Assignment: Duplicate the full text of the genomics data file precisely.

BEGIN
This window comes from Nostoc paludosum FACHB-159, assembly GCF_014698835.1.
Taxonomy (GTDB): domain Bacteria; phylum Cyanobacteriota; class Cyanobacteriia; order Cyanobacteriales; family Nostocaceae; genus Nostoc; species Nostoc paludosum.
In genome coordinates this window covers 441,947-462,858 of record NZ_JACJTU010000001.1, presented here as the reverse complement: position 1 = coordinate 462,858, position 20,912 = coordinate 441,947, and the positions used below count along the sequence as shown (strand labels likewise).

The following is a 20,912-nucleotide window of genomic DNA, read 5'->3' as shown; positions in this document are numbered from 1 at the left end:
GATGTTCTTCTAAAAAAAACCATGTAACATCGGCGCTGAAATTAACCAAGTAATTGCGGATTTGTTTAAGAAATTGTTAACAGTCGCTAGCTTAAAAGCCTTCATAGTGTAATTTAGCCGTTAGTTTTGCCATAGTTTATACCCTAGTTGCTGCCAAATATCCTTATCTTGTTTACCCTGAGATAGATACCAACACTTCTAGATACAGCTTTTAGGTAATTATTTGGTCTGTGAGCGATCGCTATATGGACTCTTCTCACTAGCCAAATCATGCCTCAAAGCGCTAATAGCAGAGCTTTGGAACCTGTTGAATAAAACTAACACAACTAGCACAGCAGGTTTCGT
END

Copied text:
This window comes from Nostoc paludosum FACHB-159, assembly GCF_014698835.1.
Taxonomy (GTDB): domain Bacteria; phylum Cyanobacteriota; class Cyanobacteriia; order Cyanobacteriales; family Nostocaceae; genus Nostoc; species Nostoc paludosum.
In genome coordinates this window covers 441,947-462,858 of record NZ_JACJTU010000001.1, presented here as the reverse complement: position 1 = coordinate 462,858, position 20,912 = coordinate 441,947, and the positions used below count along the sequence as shown (strand labels likewise).

The following is a 20,912-nucleotide window of genomic DNA, read 5'->3' as shown; positions in this document are numbered from 1 at the left end:
GATGTTCTTCTAAAAAAAACCATGTAACATCGGCGCTGAAATTAACCAAGTAATTGCGGATTTGTTTAAGAAATTGTTAACAGTCGCTAGCTTAAAAGCCTTCATAGTGTAATTTAGCCGTTAGTTTTGCCATAGTTTATACCCTAGTTGCTGCCAAATATCCTTATCTTGTTTACCCTGAGATAGATACCAACACTTCTAGATACAGCTTTTAGGTAATTATTTGGTCTGTGAGCGATCGCTATATGGACTCTTCTCACTAGCCAAATCATGCCTCAAAGCGCTAATAGCAGAGCTTTGGAACCTGTTGAATAAAACTAACACAACTAGCACAGCAGGTTTCGT